Projects of the Sherpas team
The sherpas group is involved in theoretical and observational studies of accretion and ejection around young stars, compact objects as well as high energy processes : relativistic jets, high energy emission, gamma ray bursts. Our main activities are : theoretical studies and numerical simulations of magnetised plasmas, studies of acceleration and emission processes of high and very high energy particles (X rays, gamma rays, cosmic rays), and participation in instrumental collaborations : satellites observing in X (XMM) and gamma (Fermi), Cherenkov telescopes (H.E.S.S, CTA). Our activities fall within the themes selected by the ASTRONET network, designed to direct the 5-25 years prospective of research in astrophysics of the European Union : do we understand the extremes of the Universe ?
The most spectacular examples of high energy emission in astrophysics are certainly observed in compact systems where the dominant source of gravitation can be a black hole (from a few solar masses, like in black hole X-ray binaries (BHXrB), to millions of solar masses like in active galactic nuclei (AGN)), a neutron star or a white dwarf. In these systems, the gravitational energy released by the accreting gas is generally thought to be dissipated partly in optical/UV/soft X-rays as thermal heating in an optically thick ”cold” plasma, the accretion disc, and partly in X-rays in a hot and optically thin plasma (the so-called corona). The accretion disc feeds the central compact object, while outflows of various kinds (wind and jets) may stream matter and energy away. This complex phenomenology is seen in all compact objects (an artist view of an AGN and a BHXrB is shown Fig. 1). The observation of these astrophysical sources allow us to probe the physical conditions close to black holes over a wide range of size and time scales, both being directly proportional to the black hole mass. For instance, the light crossing time of the inner regions of X-ray binaries is a fraction of a millisecond while it is of the order of a few thousands of seconds in the most massive AGNs.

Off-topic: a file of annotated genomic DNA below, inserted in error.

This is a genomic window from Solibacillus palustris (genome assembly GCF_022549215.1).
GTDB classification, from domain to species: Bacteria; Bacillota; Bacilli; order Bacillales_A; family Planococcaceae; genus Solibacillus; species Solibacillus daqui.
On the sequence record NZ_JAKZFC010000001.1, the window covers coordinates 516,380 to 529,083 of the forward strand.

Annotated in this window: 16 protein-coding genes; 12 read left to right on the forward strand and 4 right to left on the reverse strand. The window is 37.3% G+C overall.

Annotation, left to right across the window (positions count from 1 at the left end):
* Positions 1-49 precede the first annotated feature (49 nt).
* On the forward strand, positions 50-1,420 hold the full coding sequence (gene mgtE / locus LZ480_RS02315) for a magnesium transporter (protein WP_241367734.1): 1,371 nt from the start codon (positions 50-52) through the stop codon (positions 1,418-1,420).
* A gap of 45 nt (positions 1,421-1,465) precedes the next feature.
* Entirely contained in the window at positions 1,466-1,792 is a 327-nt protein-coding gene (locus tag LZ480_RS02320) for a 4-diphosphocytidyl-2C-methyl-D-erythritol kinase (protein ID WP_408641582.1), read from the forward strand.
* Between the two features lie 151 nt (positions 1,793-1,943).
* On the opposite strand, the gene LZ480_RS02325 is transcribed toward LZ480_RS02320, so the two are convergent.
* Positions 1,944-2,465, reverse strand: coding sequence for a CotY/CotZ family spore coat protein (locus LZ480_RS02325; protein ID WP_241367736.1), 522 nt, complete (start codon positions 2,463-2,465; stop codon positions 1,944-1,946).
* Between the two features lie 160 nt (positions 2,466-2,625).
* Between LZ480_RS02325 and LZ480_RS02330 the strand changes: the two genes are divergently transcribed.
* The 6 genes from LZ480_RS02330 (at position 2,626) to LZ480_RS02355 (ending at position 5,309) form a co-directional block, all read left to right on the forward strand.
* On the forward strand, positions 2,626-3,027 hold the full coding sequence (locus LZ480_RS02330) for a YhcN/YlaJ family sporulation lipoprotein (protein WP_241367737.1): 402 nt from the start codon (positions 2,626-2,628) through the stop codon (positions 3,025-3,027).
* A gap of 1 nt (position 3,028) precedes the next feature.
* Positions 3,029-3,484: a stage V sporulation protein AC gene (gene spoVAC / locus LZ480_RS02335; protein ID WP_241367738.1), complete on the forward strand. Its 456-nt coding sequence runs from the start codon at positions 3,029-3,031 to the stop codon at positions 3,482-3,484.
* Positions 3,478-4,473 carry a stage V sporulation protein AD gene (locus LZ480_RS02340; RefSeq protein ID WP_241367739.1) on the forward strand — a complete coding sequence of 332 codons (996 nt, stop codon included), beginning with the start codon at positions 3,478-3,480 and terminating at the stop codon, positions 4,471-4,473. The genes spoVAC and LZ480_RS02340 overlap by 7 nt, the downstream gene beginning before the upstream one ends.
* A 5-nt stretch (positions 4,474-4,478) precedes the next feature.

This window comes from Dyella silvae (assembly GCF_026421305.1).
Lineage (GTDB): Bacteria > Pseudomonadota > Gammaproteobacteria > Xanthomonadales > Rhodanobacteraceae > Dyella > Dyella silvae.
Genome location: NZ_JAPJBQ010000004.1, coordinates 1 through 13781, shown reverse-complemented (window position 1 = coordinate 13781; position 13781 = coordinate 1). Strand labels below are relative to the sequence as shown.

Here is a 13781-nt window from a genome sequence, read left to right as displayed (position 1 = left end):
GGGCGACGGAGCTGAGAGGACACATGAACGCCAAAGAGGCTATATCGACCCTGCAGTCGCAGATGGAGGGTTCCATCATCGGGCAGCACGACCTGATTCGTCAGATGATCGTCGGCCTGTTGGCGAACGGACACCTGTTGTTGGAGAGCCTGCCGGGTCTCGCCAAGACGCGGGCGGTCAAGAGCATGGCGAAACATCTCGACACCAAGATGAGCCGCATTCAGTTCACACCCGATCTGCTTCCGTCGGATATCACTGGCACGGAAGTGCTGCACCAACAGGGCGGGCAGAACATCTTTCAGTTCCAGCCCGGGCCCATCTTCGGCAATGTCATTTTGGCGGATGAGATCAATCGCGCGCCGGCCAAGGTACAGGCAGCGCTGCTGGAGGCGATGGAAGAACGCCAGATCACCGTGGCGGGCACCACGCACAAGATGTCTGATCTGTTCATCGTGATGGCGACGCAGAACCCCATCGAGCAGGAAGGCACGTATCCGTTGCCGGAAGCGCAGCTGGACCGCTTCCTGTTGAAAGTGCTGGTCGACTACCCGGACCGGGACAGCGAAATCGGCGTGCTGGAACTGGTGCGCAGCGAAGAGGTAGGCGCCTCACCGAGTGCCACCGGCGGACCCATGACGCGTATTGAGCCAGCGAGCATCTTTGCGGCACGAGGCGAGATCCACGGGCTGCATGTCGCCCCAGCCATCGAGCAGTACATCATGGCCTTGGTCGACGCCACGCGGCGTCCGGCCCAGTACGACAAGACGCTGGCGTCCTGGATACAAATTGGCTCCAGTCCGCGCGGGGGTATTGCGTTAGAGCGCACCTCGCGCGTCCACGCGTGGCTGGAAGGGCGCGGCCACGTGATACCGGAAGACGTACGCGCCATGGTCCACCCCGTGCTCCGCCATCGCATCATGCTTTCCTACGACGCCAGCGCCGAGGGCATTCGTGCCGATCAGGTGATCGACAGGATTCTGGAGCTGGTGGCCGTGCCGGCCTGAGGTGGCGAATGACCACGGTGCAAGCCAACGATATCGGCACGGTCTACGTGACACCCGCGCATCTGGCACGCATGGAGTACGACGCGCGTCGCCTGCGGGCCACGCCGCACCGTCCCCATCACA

- Figure 1 : On the Left is shown the radio-view of an AGN, the radio galaxy Cygnus A as observed by the Very Large Array/NRAO instrument at a wavelength λ = 6 cm. The Right panels show the sketch of the inner part of the AGN (bottom) and of a BHBXrB (upper). Both kinds of system exhibit the same components, however, the mass/size difference of these systems ranges typically over factors of 106-109.
While compact objects have been studied since many decades, the details of the radiative processes in the BH environment, as well as the physics of the accretion-ejection phenomena, are still far from being entirely understood.
- what are the geometry, dynamics and energetics of the accretion flow onto the compact object ?
- What are the processes at the origin of the high energy emission liberated in their close environment and what is the origin of its variability ?
- What is the interplay between the accretion and ejection phenomena ?
We probe the physical conditions close to compact object thanks to multiwavelength observations from radio to gamma-rays. Our group is more specifically involved, as PI and co-I, in high energy observations with high energy satellites like XMM-Newton, Chandra and NuSTAR
There is overwhelming observational evidence that compact objects (white dwarfs, neutron stars, black holes) are involved in some of the most extreme particle acceleration phenomena in the Universe. Particle spectra escaping from these cosmic accelerators are broad steep power laws extending to tremendous energies, many orders of magnitude above the particles rest mass energies (i.e., they are ultra-relativistic). There are currently two main acceleration mechanisms under scrutiny by the community : diffusive shock acceleration and magnetic reconnection.